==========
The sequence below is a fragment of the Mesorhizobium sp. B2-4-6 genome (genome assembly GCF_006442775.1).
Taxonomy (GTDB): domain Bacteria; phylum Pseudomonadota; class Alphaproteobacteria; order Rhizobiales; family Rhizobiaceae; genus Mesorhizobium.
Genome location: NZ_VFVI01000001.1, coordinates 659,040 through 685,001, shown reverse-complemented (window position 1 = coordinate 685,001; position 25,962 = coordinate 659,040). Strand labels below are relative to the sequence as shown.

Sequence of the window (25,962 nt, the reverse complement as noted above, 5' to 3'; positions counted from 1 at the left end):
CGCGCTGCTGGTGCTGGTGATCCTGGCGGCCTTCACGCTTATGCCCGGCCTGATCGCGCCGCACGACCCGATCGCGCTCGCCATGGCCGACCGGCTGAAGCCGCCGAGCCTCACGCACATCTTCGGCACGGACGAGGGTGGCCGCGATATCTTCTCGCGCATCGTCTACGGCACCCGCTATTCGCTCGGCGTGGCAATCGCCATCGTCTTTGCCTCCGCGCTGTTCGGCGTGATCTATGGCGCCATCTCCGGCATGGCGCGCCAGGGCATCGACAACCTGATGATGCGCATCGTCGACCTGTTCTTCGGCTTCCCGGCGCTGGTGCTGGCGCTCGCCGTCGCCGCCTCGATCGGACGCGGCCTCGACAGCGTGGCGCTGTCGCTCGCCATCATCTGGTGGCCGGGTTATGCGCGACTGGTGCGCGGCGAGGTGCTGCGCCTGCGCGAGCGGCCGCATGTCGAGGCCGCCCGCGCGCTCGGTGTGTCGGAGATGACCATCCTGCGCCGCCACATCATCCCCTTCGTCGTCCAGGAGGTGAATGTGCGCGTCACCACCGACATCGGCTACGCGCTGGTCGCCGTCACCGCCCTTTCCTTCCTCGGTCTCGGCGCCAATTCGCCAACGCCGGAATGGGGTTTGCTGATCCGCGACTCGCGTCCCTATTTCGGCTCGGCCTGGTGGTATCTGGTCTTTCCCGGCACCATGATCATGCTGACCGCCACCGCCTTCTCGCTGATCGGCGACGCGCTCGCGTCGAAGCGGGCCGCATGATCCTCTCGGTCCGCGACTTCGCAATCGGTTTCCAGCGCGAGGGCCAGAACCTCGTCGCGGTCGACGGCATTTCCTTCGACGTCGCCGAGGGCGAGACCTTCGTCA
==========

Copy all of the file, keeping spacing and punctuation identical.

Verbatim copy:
The sequence below is a fragment of the Mesorhizobium sp. B2-4-6 genome (genome assembly GCF_006442775.1).
Taxonomy (GTDB): domain Bacteria; phylum Pseudomonadota; class Alphaproteobacteria; order Rhizobiales; family Rhizobiaceae; genus Mesorhizobium.
Genome location: NZ_VFVI01000001.1, coordinates 659,040 through 685,001, shown reverse-complemented (window position 1 = coordinate 685,001; position 25,962 = coordinate 659,040). Strand labels below are relative to the sequence as shown.

Sequence of the window (25,962 nt, the reverse complement as noted above, 5' to 3'; positions counted from 1 at the left end):
CGCGCTGCTGGTGCTGGTGATCCTGGCGGCCTTCACGCTTATGCCCGGCCTGATCGCGCCGCACGACCCGATCGCGCTCGCCATGGCCGACCGGCTGAAGCCGCCGAGCCTCACGCACATCTTCGGCACGGACGAGGGTGGCCGCGATATCTTCTCGCGCATCGTCTACGGCACCCGCTATTCGCTCGGCGTGGCAATCGCCATCGTCTTTGCCTCCGCGCTGTTCGGCGTGATCTATGGCGCCATCTCCGGCATGGCGCGCCAGGGCATCGACAACCTGATGATGCGCATCGTCGACCTGTTCTTCGGCTTCCCGGCGCTGGTGCTGGCGCTCGCCGTCGCCGCCTCGATCGGACGCGGCCTCGACAGCGTGGCGCTGTCGCTCGCCATCATCTGGTGGCCGGGTTATGCGCGACTGGTGCGCGGCGAGGTGCTGCGCCTGCGCGAGCGGCCGCATGTCGAGGCCGCCCGCGCGCTCGGTGTGTCGGAGATGACCATCCTGCGCCGCCACATCATCCCCTTCGTCGTCCAGGAGGTGAATGTGCGCGTCACCACCGACATCGGCTACGCGCTGGTCGCCGTCACCGCCCTTTCCTTCCTCGGTCTCGGCGCCAATTCGCCAACGCCGGAATGGGGTTTGCTGATCCGCGACTCGCGTCCCTATTTCGGCTCGGCCTGGTGGTATCTGGTCTTTCCCGGCACCATGATCATGCTGACCGCCACCGCCTTCTCGCTGATCGGCGACGCGCTCGCGTCGAAGCGGGCCGCATGATCCTCTCGGTCCGCGACTTCGCAATCGGTTTCCAGCGCGAGGGCCAGAACCTCGTCGCGGTCGACGGCATTTCCTTCGACGTCGCCGAGGGCGAGACCTTCGTCA